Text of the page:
Posts Tagged autologous cell harvesting
Posted by Darshana V. Nadkarni, Ph.D. in Biotech - Medical Device - Life Science - Healthcare on November 13, 2013
Gail Naughton, Chairman and CEO of Histogen talked about regenerative medicine at www.bio2devicegroup.org event.
Naughton began by sharing the history of regenerative medicine. So what is regenerative medicine? It is the process of replacing or regenerating human cells, tissues or organs to restore or establish normal function and it holds promise for regenerating damaged tissues and organs. It was an exciting discovery earlier that if you grow cells in a 3D environment, instead of a plastic cup then they become tissues and form functional epidermis, said Naughton. This would require tremendous cross-functional effort between bio-engineers and surgeons.
Earlier technology was based on allogenic fibroblasts obtained from neonatal foreskins, from routine circumcisions. The focus was on wound healing because of fewer complications due to topical applications. The stem cell technology responded to wound environment and secreted numerous growth factors. One of the first companies in this space was TransCyte that focused first on facial burns and then on diabetic foot ulcers. It showed excellent and persistent wound healing and was very exciting. However, cool technology does not translate into reimbursement. At the time, wound healing was a low paid proposition. Ischemic wounds occur as a result of blocked blood flow to medium and small vascular beds in the body. It was found that stem cells cure ischemia and restore blood vessels. Between 1996 and 2000, there were various companies targeting ischemic wound healing, including Integra, TransCyte, Apligraf, and Dermagraft. There was a lot of hype but still not much success in getting reimbursement. Additionally, these products had low shelf life and required to be stored in freezers. It took several years before the realization that cost of amputations and other procedures far outweighed the cost of these technologies.
During that time, Advanced Tissue Sciences licensed NouriCel product line to SkinMedica for skin care applications. Then Inamed licensed rights for human collagen product applications from Advanced Tissue Sciences. The company was later bought by Allergan for $375 million. Increased collagen secretion, even when topically applied, had positive effect on decreasing anti oxidants. One of the lessons learned was, that the path to generating revenues was through cosmetic and aesthetic applications. Skin care was an exploding market and consumers were willing to pay.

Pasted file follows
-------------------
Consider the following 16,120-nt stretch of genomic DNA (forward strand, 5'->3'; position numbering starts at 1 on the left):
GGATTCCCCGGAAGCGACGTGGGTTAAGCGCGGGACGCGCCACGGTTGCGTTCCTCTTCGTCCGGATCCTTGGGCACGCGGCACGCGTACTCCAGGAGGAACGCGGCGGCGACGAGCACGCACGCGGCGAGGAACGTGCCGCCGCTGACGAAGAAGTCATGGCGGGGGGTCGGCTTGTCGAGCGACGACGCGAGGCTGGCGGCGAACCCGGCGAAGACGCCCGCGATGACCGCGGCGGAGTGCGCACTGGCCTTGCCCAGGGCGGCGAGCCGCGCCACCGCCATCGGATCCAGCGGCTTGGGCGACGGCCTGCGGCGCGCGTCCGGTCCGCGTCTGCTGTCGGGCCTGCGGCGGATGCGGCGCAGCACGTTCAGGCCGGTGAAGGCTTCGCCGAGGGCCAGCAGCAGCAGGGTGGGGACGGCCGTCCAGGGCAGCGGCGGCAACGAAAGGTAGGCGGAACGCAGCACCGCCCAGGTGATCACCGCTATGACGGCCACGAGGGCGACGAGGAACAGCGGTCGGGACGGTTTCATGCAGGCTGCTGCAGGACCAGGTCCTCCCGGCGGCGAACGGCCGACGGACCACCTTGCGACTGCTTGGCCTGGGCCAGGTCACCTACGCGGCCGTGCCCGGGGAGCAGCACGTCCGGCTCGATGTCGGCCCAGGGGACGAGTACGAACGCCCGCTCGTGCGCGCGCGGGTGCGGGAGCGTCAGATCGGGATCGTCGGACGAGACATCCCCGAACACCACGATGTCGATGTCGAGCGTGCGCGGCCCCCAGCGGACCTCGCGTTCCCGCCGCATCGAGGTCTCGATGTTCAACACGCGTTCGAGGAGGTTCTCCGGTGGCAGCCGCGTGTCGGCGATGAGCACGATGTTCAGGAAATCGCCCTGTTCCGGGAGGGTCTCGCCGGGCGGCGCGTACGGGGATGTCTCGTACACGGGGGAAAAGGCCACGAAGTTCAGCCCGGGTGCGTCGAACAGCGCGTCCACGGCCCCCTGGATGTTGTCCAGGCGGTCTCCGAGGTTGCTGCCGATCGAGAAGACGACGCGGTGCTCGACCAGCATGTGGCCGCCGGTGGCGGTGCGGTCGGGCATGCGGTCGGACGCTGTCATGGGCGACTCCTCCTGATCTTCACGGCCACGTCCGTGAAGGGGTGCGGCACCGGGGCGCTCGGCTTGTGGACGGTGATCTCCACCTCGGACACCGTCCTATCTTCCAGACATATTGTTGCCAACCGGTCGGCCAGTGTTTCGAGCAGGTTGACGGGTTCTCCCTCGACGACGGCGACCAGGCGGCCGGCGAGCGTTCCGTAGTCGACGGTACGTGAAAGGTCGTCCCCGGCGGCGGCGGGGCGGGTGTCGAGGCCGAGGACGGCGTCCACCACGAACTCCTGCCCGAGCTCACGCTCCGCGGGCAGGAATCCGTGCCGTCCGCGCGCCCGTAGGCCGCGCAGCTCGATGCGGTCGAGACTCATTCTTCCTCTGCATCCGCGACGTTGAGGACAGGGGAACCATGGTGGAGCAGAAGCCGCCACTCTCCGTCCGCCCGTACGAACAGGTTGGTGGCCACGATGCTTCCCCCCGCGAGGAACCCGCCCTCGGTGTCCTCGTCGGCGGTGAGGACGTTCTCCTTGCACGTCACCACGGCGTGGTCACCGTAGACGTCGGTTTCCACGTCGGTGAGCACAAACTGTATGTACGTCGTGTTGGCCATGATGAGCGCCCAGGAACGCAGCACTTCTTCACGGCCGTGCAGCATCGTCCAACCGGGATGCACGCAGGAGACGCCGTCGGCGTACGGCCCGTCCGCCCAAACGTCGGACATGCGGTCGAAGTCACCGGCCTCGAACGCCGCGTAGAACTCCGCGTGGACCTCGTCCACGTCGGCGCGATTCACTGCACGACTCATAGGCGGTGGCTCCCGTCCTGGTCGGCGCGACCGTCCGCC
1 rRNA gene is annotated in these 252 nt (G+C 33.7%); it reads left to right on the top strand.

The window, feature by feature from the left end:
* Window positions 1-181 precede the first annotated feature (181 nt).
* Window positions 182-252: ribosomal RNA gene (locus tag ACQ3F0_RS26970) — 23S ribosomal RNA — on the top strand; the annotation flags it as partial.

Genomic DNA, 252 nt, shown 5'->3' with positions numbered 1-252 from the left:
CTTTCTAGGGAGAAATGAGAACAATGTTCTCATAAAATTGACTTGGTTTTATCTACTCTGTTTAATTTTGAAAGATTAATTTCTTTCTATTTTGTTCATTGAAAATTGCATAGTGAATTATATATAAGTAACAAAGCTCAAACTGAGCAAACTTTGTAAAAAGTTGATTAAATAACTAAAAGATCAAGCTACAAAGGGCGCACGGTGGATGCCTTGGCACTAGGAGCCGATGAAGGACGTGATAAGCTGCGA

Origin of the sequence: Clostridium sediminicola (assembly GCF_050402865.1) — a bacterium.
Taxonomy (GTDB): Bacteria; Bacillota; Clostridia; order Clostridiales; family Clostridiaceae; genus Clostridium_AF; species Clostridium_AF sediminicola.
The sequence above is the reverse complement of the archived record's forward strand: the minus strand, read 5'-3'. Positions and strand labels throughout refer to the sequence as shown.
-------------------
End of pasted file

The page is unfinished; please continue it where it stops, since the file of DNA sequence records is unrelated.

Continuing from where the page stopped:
Allogenic stem cell technology, particularly from neonatal foreskins was making way for many skincare options. Next to come was autologus stem cell technology with cells derived from person’s own blood, to reduce major complications due to body’s immune response. Recombinant proteins derived from the expression of recombinant DNA within living cells, offered further options. Cytori Therapeutics Celution System had a proprietary centrifuge device that enabled access to adult adipose-derived stem and regenerative cells (often from liposuction and other procedures) for later cosmetic use. Cytori technology automated and standardized the extraction, washing, and concentration of the patient’s ADRCs for present and future clinical use.
Australia based Avita offered point of care cell treatment with great application for burns. Avita’s ReCell Spray-on Skin is a rapid, autologous cell harvesting, processing, and deliver technology that allows surgeons to treat burns and other skin problems using patient’s own cells. This real time technology accelerates healing, minimizes scar formations, eliminates tissue rejection, and reintroduces pigmentation to the skin. Again it becomes apparent that revenue generation is easier for aesthetic applications. Fibrocell Science is another exciting company with autologus fibroblast technology. Fibroblast cells that are responsible for production of collagen, a protein that gives the skin its strength and elasticity and extracellular matrix proteins, are most common cells of connective tissue. Autologous fibroblast cells derived from individual’s body are used for variety of aesthetic applications. Regardless of the fact that people may or may not need autologous technology for wrinkle removal, the marketing is working, said Naughton. People are happy to get a jar or “customized” skin cream for almost $500.
Naughton’s company Histogen is also currently focusing on aesthetic applications, particularly on skin and hair growth. Conditions that make the embryonic environment special was a moment of major insight and excitement, said Naughton. Histogen has proprietary technology that mimics the low oxygen, low gravity embryonic environment. These hypoxic human dermal fibroblasts HDFs are derived from similar embryonic conditions that lead to production of vital proteins and growth factors. From this process, Histogen extracts two products, a soluble human cell conditioned media (CCM) and an insoluble human extracellular matrix (hECM). With one technology, two formulations, Histogen sees ahead a variety of applications to address a broad range of markets, said Naughton. Before and after pictures of wrinkles and hair growth showed clearly the impact of Histogen technology and raised tremendous excitement among the attendants. Histogen raised $10M in Series A round and is currently raising Series B, to support upcoming clinical trials and scaled up manufacturing.